Custom CSS isn't applied to my Discourse

As of yesterday’s update (of my hosted server at, none of my custom CSS is applied. Changes to my theme(s) or components’ CSS have no effect (though changes their <head> or other HTML sections work fine).

There is one suspect link tag pointing to an empty stylesheet, whose hash changes each time I change my CSS. It appears Discourse is silently failing to compile my stylesheets. There are no mentions of failures in my error logs and discourse_theme uploads my stylesheets without complaint, but to no effect.

Would an admin kindly have a look?


I am not certain, but I think you might be hitting this change Restrict editing of remote themes
Looks like this is incorrect :smiley:


Hi @hlissner, I am working on a fix for this, a recent upgrade to core broke the theme component on your instance. I should have a fix shortly.


The fix is now merged in core and your site is deployed @hlissner. Note that I disabled two theme components: the one with custom styles (which you can enable) and discourse-theme-category-homepage, which needs to be updated upstream before you can enable it. More details on that in Enhanced category-box display component - #7 by pmusaraj


Thank you! The stylesheets now correctly load, however, the SCSS color variables don’t appear to inherit my theme’s color scheme. e.g. $secondary yields its default value, #ffffff, instead of #282c34. Is this perhaps another regression from e8b8272?


Yes, it is another regression. It’s a bit of a tricky fix… and for the vast majority of color variables, theme components should be using CSS custom properties. You can look at this guide Updating themes and plugins to support automatic dark mode, for an overview and some examples on how to add custom color variations in a special color_definitions.scss file in your theme component.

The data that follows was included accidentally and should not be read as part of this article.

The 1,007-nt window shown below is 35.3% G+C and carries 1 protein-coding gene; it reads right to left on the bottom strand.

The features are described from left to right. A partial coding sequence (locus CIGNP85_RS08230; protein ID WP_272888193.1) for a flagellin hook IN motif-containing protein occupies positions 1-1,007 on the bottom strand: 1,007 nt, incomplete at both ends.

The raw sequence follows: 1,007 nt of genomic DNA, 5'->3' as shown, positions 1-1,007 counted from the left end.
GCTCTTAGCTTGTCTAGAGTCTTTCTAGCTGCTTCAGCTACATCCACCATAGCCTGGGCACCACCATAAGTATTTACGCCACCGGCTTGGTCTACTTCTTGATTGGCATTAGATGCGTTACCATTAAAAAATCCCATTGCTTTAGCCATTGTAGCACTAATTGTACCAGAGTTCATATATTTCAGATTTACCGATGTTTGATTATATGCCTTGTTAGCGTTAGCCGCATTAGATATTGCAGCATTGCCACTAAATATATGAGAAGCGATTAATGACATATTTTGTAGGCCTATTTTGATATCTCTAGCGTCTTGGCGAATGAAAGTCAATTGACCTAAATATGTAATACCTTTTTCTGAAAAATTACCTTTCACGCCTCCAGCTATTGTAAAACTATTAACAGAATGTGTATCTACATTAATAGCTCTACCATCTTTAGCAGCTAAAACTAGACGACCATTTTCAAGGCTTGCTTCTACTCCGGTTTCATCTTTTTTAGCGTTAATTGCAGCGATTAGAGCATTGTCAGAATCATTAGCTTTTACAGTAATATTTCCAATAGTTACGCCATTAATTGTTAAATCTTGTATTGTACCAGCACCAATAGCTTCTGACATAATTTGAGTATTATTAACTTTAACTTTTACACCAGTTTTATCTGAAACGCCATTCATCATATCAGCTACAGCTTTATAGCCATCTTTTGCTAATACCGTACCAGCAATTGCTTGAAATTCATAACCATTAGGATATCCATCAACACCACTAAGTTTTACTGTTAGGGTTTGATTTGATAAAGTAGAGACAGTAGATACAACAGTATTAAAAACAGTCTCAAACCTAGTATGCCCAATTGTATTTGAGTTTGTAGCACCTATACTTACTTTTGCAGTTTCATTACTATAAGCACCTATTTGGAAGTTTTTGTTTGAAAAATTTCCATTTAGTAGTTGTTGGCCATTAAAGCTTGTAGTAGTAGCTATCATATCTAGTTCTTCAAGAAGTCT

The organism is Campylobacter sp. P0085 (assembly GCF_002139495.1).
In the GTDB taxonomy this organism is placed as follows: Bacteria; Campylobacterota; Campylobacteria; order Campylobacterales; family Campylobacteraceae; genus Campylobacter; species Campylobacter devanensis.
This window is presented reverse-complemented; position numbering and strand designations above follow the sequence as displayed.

Let me know how it goes!


I’ve done so where I can, but without access to these variables I cannot transform colors based off my active scheme. e.g.

$primary-low: dark-light-choose(darken($secondary, 12%), lighten($secondary, 10%));

:root {
    --primary-low: #{$primary-low};

Is there a better way around this? I could add styles directly to each theme, but I intend to have many, and I’d rather handle some general cases from a central, global component where possible.


Yes, that makes sense, did you try adding that SCSS above to a new file in common/color_definitions.scss? It should just work if you add it there. (There is also a tab in the UI for that special stylesheet.)


Was about to try exactly that, then the discourse went down with a The software powering this discussion forum encountered an unexpected problem, haha.

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You can access the site via /safe-mode, that disables themes and components and then you can see what happened.

This is yet another regression though, those SCSS errors should not blow up the whole site, I’ll certainly fix that in the next few days.


That worked! The color variables are properly set in color_definitions.scss's scope. Only trouble is I can’t import other stylesheets from it. e.g.

// scss/globals.scss